An anonymous reader writes "PGP and GnuPG have been utilizing webs of trust to establish authenticity without a centralized certificate authority for a while. Now, a new tool seeks to extend the concept to include scientific publications. The idea is that researchers can review and sign each others' works with varying levels of endorsement, and display the signed reviews with their vitas. This creates a decentralized social network linking researchers, papers, and reviews that, in theory, represents the scientific community. It meshes seamlessly with traditional publication venues. One can publish a paper with an established journal, and still try to get more out of the paper by asking colleagues to review the work. The hope is that this will eventually provide an alternative method for researchers to establish credibility."
spirit_fingers writes "I'm the IT manager for a west coast design company that has a small branch office in Beijing with 5 employees, a few workstations and a couple of servers. Recently, it came to my attention that the Beijing office has been routinely installing and using pirated software on their computers — MS Office and Adobe Creative Suite, mostly. We're very buttoned up about being legal with our software here at the home office, and I consider it unprofessional and risky for our Beijing office to be engaging in this practice. When I called the local office manager on this, he shrugged and replied, 'Well, every other shop here does it.' So I was wondering if there are any IT manager Slashdotters here in the the US who may have experienced something similar with their colleagues in APAC, and how they handle a situation like this." Click the link for more of this reader's thoughts on the subject.
Soychemist writes "Some people have a mutation that makes them highly resistant to HIV, and scientists think that they can give that immunity to anyone with a new type of gene therapy. The first human trials will start at the University of Pennsylvania this week. Researchers will draw blood from people with drug-resistant HIV, clip the CCR5 gene out of their T-cells with a nuclease enzyme, grow the modified cells in a dish, and then return 10 billion of them to the patient's bloodstream. Those cells will be immune to the virus, and they will keep the patient's T-cell count up even if the rest are destroyed. 'We will see if it is safe and if those cells inhibit HIV replication in vivo,' said the lead researcher. 'We know they do in the test tube.'"
An anonymous reader writes "A prolific blogger is warning of a possible security hole in the latest beta version of Windows 7. Long Zheng has posted both a description and a proof of concept for an issue that could allow an attacker to skirt the User Account Control component in the new version of Windows. The problem, explains Zheng, is that UAC itself is controlled through system settings. This can allow an attacker to completely disable the protections without user notification. Zheng notes that the issue can be easily fixed by changing the UAC setting to notify users when Windows settings are altered, and that Microsoft could remedy the problem by prompting the user when the UAC setting is altered."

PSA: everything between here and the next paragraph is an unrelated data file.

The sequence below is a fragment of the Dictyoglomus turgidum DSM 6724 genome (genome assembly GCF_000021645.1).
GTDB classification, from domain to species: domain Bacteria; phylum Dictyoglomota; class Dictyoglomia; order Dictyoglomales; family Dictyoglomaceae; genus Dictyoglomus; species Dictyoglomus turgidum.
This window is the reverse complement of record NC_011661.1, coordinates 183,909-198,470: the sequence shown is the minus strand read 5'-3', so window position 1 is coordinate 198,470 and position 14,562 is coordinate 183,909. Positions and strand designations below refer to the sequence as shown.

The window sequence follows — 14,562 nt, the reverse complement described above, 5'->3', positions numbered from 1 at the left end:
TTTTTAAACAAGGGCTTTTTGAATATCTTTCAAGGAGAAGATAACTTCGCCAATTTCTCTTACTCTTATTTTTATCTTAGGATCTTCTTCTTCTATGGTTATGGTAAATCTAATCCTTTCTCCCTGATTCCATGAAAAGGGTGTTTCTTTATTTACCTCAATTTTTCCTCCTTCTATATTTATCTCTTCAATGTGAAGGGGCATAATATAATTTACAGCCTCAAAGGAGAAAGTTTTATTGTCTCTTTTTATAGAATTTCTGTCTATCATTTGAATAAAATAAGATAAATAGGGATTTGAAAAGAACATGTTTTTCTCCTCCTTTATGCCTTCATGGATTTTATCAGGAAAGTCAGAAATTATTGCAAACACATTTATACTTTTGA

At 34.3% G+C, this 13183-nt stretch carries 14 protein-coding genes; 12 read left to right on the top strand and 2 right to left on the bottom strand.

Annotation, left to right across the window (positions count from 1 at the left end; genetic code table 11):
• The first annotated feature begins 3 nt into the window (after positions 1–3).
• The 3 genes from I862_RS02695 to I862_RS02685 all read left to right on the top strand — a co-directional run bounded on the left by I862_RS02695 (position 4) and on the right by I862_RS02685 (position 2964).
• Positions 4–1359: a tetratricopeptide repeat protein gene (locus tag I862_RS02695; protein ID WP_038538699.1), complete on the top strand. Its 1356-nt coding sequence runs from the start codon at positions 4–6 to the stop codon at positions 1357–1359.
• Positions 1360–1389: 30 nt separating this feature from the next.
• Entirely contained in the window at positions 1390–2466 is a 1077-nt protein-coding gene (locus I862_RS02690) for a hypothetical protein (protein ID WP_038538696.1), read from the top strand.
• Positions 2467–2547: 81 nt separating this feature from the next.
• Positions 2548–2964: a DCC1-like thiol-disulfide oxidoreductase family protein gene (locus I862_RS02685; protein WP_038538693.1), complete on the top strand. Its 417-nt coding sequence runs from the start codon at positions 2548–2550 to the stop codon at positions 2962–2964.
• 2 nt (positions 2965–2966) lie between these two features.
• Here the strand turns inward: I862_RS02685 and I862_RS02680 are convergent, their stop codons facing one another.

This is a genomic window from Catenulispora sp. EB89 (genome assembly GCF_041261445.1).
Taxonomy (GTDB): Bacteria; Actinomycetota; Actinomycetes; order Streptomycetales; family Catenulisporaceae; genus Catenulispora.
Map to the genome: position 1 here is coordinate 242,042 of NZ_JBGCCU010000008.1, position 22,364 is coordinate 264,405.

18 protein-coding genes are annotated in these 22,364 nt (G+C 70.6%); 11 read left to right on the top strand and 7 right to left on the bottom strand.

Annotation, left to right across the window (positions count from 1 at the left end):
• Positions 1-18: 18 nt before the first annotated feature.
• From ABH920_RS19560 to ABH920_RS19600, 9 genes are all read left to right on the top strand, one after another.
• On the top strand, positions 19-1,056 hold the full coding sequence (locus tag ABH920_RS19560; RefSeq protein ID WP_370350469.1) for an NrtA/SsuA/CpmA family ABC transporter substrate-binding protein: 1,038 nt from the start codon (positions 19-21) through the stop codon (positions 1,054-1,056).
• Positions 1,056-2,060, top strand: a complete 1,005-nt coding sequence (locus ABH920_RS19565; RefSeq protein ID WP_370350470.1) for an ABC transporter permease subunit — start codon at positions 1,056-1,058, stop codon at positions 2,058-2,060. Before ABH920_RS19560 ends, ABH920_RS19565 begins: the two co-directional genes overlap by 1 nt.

KentuckyFC writes "In a truly frightening study, physicists at the University of Oxford have identified a massive miscalculation that makes the LHC safety assurances more or less invalid (abstract). The focus of their work is not the safety of particle accelerators per se but the chances of any particular scientific argument being wrong. 'If the probability estimate given by an argument is dwarfed by the chance that the argument itself is flawed, then the estimate is suspect,' say the team. That has serious implications for the LHC, which some people worry could generate black holes that will swallow the planet. Nobody at CERN has put a figure on the chances of the LHC destroying the planet. One study simply said: 'there is no risk of any significance whatsoever from such black holes.' The danger is that this thinking could be entirely flawed, but what are the chances of this? The Oxford team say that roughly one in a thousand scientific papers have to be withdrawn because of errors but generously suppose that in particle physics, the rate is one in 10,000."
The Narrative Fallacy writes "In the aftermath of disclosures that Belkin employees paid users for good reviews on Amazon, David Pogue reports in the NYTimes that Carbonite has gone one better with 5-star reviews of its online backup services written by its own employees. Pogue recounts how Bruce Goldensteinberg signed up for the backup service, and all went well until his computer crashed and he was unable to restore it from the online backup while Carbonite customer support kept him on hold for over an hour. Frustrated, Goldensteinberg started reading Carbonite reviews on Amazon and a few of them seemed suspicious. 'They were created around the same date — October 31, 2006 — all given 5 stars, and the reviewers all came from around the Boston, MA area, where Carbonite is located,' including a review by Swami Kumaresan that read more like a testimonial. 'It turned out that Swami Kumaresan is the Vice President of Marketing for Carbonite. His review gives no indication that he is employed by the company.' Another review posted by Jonathan F. Freidin extols Carbonite without mentioning Freidin's position as Senior Software Engineer at Carbonite. 'It doesn't matter to me that Carbonite's fraudulent reviews are a couple of years old,' writes Pogue. 'These people are gaming the system, deceiving the public to enrich themselves. They should be deeply ashamed.'"